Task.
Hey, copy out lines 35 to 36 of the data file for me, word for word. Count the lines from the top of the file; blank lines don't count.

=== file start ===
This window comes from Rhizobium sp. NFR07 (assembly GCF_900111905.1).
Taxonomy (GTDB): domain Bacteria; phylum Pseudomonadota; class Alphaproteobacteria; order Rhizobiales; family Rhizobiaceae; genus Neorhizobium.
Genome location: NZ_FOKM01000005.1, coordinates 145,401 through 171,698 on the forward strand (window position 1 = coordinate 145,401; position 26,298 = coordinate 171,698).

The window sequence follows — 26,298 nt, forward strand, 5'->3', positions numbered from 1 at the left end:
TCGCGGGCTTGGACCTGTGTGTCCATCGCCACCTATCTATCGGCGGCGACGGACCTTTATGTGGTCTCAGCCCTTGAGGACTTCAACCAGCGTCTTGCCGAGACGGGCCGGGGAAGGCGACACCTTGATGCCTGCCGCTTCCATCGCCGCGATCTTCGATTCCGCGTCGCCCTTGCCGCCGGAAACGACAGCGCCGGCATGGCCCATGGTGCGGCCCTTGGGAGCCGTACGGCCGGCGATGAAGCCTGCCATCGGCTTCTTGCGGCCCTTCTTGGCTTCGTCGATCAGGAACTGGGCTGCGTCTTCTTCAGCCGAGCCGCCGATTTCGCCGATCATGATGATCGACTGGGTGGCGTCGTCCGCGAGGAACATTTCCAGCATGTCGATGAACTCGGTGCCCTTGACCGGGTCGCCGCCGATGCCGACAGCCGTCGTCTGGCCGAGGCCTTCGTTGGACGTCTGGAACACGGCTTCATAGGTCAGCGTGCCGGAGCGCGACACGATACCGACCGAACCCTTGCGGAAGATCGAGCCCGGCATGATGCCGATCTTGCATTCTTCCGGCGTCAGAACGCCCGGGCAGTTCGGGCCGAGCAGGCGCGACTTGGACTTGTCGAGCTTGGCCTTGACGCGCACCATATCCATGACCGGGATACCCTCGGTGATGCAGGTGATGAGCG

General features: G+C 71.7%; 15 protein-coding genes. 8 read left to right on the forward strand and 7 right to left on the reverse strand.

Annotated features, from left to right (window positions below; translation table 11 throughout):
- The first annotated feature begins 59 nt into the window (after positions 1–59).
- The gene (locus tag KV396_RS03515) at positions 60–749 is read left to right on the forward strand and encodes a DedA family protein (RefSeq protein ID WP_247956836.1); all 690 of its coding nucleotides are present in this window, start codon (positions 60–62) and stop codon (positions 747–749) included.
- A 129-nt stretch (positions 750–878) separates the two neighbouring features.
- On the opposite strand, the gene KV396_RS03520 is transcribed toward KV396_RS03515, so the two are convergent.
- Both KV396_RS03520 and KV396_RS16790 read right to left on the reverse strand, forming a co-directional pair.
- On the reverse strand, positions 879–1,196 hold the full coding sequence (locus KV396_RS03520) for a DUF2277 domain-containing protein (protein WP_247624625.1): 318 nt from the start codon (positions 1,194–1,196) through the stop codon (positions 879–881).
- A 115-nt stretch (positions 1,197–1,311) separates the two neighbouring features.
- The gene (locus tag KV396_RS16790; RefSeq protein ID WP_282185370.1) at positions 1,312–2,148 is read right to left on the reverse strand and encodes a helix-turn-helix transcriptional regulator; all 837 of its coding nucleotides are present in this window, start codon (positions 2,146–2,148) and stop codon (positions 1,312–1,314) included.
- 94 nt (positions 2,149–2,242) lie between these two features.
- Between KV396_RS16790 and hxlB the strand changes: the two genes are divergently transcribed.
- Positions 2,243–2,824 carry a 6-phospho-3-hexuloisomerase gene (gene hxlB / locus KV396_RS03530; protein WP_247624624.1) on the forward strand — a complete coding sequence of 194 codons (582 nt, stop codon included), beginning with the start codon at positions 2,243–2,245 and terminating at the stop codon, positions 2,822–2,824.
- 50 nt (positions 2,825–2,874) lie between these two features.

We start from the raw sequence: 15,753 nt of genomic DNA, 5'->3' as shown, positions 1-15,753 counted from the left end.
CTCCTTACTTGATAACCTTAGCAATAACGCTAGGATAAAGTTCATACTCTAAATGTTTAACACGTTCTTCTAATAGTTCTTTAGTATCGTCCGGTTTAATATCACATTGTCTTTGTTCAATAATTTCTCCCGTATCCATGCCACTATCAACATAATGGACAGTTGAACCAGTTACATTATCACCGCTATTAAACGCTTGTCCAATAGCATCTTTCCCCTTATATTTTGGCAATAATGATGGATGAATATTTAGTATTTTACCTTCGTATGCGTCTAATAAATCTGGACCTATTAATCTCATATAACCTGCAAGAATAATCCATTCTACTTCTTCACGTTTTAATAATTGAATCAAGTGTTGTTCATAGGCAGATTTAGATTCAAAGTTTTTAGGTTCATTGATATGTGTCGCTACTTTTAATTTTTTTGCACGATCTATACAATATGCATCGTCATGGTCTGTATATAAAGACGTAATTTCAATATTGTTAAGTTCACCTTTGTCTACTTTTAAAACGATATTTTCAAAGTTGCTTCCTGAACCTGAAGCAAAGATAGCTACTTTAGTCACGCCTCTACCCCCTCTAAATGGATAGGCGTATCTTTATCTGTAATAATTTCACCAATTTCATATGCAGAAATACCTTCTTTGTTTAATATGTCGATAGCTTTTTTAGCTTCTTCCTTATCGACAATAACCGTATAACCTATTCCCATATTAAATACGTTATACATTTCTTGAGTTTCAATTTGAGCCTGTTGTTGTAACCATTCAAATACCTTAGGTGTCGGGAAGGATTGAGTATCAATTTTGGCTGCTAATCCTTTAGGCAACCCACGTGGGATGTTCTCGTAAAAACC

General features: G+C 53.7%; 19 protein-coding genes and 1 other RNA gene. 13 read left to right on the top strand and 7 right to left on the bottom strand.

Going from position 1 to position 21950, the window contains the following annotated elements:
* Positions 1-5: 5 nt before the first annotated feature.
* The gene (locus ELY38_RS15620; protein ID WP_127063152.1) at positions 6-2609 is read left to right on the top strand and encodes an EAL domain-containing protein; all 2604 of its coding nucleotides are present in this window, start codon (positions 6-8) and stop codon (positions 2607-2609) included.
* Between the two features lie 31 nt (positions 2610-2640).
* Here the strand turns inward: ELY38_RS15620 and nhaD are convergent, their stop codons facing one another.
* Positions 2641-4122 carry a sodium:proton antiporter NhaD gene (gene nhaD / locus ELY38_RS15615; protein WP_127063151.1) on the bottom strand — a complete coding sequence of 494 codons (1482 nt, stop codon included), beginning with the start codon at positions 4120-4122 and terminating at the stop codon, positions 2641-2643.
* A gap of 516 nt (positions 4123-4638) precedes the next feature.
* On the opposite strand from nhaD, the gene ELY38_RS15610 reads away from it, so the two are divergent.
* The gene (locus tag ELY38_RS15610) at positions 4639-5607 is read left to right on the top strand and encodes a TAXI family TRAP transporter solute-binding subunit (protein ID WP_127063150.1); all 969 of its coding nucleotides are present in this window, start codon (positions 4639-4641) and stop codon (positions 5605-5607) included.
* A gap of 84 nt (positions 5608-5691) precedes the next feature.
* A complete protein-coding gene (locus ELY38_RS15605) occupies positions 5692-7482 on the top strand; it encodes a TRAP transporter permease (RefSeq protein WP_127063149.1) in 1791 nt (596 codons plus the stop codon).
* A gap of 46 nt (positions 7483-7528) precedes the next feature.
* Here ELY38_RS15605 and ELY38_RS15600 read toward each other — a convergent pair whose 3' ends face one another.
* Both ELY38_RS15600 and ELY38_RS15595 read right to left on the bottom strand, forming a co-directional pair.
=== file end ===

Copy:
* Here ELY38_RS15605 and ELY38_RS15600 read toward each other — a convergent pair whose 3' ends face one another.
* Both ELY38_RS15600 and ELY38_RS15595 read right to left on the bottom strand, forming a co-directional pair.